In the spleen, the adult HIV-1Tg rats had increased HIV-1 Tat expression, in addition to increased expression of IL-1β and IL-10, when treated with the higher EtOH concentration (52%). However, in the adolescent HIV-1Tg rats, neither HIV-1 Tat nor cytokine expression showed EtOH concentration-dependence, indicating that the spleen of the adolescent HIV-1Tg rat is less susceptible to the damaging effects of alcohol. However, in the liver of the adolescent HIV-1Tg rats, expression of HIV-1 Tat and IL-1β increased significantly with 52% EtOH compared to 20% EtOH. Conversely, in the adult HIV-1Tg rats, there was no significant difference in HIV-1 Tat or IL-1β expression between groups treated with a high (52%) or low (20%) EtOH concentration. This is the reverse of our observations in the brain and spleen, and suggests that the adolescent HIV-1Tg liver is more susceptible to EtOH than the adult HIV-1Tg rat liver. It has been reported that, in adolescents with alcohol use disorders (AUD), the liver secretes elevated levels of liver enzymes, particularly alanine aminotransferase (ALT). Over-secretion of ALT has also been reported in adolescents with hepatitis C virus (HCV) infection (Van der Poorten et al., 2007). Elevated ALT is widely used as a clinical marker for liver injury (Clark, 2001). These reports support our observation that the adolescent liver is more prone to damage, particularly in the presence of EtOH and viral infection.
The data from our studies strongly suggest that HIV-1 Tat expression depends not only on the concentration of EtOH, but also on age. In addition to gene expression, both binge EtOH consumption and age can influence physical performance of motor functions. We investigated age-dependent differences in locomotor activity in HIV-1Tg and F344 (control) rats given a binge treatment with either EtOH or water. In the EtOH-treated groups of both the HIV-1Tg and F344 adult rats, locomotor activity was significantly decreased compared to the respective water-controls. In addition, locomotor activity was decreased significantly in the adult HIV-1Tg rats compared to the F344 rats, suggesting that the presence of HIV-1 Tat and other viral proteins, alone and in conjunction with EtOH, can affect motor function. It is possible that the persistent presence of the virus may alter EtOH metabolism leading to different physiological outcomes in the HIV-1Tg rats. Haorah et al. (2004) reported that activity of the enzyme, CYP2E1, which is required for EtOH metabolism, is significantly low in HIV-1 infected human monocyte-derived macrophages (Haorah et al., 2004). In the adolescent HIV-1Tg and F344 rats, there was no statistical difference between the HIV-1Tg and F344 rats, or between the EtOH treated and water-control groups, indicating that adolescent rats are not as sensitive to the adverse effects of EtOH and are, therefore, prone to consume greater amounts of alcohol, such as is seen in binge drinking of hard liquor. In addition, younger individuals appear to be able to metabolize EtOH more efficiently in comparison to their older counterparts, partly due to the larger size of their liver and the corresponding higher levels of liver enzymes, including those involved in EtOH metabolism (Kim et al., 2003). However, early in our study, we found that binge intake of EtOH, particularly high concentration EtOH, increased HIV-1 Tat expression and modulated cytokine expression in the adolescent HIV-1Tg rats. This suggests that, although, physically, the adolescent HIV-1Tg rats are not affected by binge EtOH exposure, physiologically the adverse effects of binge EtOH drinking may still be experienced. In addition, age-related differences in EtOH metabolism can influence subsequent effects of EtOH.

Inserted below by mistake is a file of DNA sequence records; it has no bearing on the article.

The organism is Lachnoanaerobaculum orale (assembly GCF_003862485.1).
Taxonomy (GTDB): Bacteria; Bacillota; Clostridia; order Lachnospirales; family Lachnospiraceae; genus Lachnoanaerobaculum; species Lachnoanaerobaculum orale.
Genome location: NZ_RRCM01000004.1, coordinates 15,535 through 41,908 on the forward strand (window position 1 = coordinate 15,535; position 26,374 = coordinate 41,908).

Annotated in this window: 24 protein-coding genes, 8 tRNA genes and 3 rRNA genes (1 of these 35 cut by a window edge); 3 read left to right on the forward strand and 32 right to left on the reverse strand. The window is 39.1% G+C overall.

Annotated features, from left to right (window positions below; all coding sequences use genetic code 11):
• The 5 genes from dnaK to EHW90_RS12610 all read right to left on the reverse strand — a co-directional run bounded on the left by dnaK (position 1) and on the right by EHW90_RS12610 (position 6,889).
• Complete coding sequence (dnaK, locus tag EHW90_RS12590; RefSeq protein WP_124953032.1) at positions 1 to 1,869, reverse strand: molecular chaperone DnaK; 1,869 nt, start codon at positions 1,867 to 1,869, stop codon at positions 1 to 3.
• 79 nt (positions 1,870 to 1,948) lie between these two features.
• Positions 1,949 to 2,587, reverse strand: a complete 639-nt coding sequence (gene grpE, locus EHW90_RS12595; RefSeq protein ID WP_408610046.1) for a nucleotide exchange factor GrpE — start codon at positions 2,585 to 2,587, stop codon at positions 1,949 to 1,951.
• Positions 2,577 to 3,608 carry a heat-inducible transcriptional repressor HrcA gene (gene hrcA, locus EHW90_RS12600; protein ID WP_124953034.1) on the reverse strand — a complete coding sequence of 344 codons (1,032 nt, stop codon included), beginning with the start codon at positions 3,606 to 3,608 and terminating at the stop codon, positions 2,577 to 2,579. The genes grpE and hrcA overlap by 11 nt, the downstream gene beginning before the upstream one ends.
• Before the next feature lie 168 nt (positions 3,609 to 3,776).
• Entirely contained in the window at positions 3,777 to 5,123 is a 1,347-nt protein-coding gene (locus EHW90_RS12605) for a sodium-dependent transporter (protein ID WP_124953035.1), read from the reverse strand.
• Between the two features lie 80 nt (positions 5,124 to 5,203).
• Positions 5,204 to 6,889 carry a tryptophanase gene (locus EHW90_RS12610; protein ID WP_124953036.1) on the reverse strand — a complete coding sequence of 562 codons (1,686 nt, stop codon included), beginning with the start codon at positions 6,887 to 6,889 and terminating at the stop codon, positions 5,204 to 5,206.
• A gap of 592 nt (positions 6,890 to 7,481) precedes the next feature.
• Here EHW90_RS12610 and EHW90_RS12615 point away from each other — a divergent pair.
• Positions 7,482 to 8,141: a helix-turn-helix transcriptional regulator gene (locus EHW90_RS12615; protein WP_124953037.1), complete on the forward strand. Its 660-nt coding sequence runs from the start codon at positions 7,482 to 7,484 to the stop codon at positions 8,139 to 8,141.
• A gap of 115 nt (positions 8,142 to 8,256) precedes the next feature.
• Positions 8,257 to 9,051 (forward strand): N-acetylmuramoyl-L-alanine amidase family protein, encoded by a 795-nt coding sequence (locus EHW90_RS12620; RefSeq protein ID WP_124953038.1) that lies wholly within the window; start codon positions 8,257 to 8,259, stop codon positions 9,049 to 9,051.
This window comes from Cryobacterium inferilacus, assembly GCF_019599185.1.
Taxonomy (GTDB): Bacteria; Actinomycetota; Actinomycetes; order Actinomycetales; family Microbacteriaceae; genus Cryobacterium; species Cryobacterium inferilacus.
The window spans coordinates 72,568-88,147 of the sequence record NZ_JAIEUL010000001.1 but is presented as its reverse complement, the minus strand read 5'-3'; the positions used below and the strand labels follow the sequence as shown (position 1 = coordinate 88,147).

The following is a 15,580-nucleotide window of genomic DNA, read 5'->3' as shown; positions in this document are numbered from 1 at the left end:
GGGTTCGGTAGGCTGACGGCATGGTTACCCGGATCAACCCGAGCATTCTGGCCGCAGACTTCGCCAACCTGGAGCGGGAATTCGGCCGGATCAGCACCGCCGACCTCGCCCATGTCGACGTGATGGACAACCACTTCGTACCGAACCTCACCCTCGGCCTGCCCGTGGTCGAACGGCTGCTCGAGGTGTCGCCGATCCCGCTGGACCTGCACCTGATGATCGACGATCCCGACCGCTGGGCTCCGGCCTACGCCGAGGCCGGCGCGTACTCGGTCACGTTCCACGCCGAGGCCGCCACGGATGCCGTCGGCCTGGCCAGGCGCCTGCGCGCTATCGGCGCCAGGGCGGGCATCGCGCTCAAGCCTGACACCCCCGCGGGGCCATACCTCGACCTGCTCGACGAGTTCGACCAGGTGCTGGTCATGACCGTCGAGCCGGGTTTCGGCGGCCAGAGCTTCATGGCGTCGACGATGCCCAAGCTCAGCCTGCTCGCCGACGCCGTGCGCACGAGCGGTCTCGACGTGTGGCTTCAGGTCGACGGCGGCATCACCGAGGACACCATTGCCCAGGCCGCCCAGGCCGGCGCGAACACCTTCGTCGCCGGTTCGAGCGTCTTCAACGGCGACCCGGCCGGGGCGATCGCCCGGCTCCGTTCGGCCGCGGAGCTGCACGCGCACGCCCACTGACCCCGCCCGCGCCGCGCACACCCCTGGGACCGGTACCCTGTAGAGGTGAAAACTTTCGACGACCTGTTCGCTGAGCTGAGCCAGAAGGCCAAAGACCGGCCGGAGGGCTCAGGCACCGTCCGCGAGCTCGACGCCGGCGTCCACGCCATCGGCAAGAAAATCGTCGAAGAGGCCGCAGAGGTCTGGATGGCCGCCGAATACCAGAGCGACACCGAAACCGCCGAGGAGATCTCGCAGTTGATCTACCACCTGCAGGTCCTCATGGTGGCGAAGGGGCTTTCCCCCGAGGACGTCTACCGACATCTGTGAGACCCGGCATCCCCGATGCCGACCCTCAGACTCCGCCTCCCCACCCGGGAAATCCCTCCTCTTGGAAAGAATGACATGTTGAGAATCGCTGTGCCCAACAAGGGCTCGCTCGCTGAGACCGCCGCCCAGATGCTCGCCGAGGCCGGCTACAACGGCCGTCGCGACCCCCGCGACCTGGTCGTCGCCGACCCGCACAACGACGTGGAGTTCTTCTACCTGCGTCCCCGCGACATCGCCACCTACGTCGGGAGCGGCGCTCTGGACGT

Our data showed that HIV-1 Tat expression increases with binge exposure to a high EtOH concentration (52%) compared to a low EtOH concentration (20%). These results support our hypothesis that there are EtOH concentration-dependent effects on the expression of HIV-1 viral proteins, such as Tat, which can potentially aggravate HIV-1 disease. Our findings also indicate that there is a correlation between age, EtOH concentration, and HIV-1 Tat expression. Taken together, our findings suggest that the choice of alcoholic beverage can significantly affect the physiological condition of younger people, especially HIV-1 infected individuals.
This study was supported, in part, by the National Institutes of Health/National Institute on Alcohol Abuse and Alcoholism (RC2 AA019415) and National Institute on Drug Abuse (K02 DA016149) to Sulie L. Chang. The authors thank Dr. Louaine Spriggs for her helpful critique of the manuscript during its preparation, and Eric J. LeTellier for his assistance with copy editing of the manuscript.